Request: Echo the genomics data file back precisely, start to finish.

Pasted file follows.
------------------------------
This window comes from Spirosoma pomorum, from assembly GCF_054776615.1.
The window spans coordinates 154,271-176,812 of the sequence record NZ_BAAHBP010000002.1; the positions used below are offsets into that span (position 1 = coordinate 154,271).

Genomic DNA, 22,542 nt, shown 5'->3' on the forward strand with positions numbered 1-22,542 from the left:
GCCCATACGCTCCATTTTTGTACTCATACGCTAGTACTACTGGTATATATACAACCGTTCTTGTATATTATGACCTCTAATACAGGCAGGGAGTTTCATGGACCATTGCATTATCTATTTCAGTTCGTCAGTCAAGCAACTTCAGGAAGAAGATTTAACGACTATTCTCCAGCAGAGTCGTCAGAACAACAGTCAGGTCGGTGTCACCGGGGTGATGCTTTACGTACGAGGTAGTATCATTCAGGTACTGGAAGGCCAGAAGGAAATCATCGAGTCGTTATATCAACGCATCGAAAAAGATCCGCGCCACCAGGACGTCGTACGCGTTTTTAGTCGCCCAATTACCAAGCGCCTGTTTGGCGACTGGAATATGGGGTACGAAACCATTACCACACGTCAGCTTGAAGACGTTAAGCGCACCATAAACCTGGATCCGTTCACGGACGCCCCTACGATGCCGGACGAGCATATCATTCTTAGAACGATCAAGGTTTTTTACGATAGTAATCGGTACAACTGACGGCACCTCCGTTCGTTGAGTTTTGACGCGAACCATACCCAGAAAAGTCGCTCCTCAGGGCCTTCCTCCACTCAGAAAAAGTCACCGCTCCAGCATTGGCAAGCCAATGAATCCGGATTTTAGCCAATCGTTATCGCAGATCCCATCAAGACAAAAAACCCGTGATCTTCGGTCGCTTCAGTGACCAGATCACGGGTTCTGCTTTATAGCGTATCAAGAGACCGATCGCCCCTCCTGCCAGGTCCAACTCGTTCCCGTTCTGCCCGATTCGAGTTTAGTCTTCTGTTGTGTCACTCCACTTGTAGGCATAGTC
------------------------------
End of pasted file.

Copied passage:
This window comes from Spirosoma pomorum, from assembly GCF_054776615.1.
The window spans coordinates 154,271-176,812 of the sequence record NZ_BAAHBP010000002.1; the positions used below are offsets into that span (position 1 = coordinate 154,271).

Genomic DNA, 22,542 nt, shown 5'->3' on the forward strand with positions numbered 1-22,542 from the left:
GCCCATACGCTCCATTTTTGTACTCATACGCTAGTACTACTGGTATATATACAACCGTTCTTGTATATTATGACCTCTAATACAGGCAGGGAGTTTCATGGACCATTGCATTATCTATTTCAGTTCGTCAGTCAAGCAACTTCAGGAAGAAGATTTAACGACTATTCTCCAGCAGAGTCGTCAGAACAACAGTCAGGTCGGTGTCACCGGGGTGATGCTTTACGTACGAGGTAGTATCATTCAGGTACTGGAAGGCCAGAAGGAAATCATCGAGTCGTTATATCAACGCATCGAAAAAGATCCGCGCCACCAGGACGTCGTACGCGTTTTTAGTCGCCCAATTACCAAGCGCCTGTTTGGCGACTGGAATATGGGGTACGAAACCATTACCACACGTCAGCTTGAAGACGTTAAGCGCACCATAAACCTGGATCCGTTCACGGACGCCCCTACGATGCCGGACGAGCATATCATTCTTAGAACGATCAAGGTTTTTTACGATAGTAATCGGTACAACTGACGGCACCTCCGTTCGTTGAGTTTTGACGCGAACCATACCCAGAAAAGTCGCTCCTCAGGGCCTTCCTCCACTCAGAAAAAGTCACCGCTCCAGCATTGGCAAGCCAATGAATCCGGATTTTAGCCAATCGTTATCGCAGATCCCATCAAGACAAAAAACCCGTGATCTTCGGTCGCTTCAGTGACCAGATCACGGGTTCTGCTTTATAGCGTATCAAGAGACCGATCGCCCCTCCTGCCAGGTCCAACTCGTTCCCGTTCTGCCCGATTCGAGTTTAGTCTTCTGTTGTGTCACTCCACTTGTAGGCATAGTC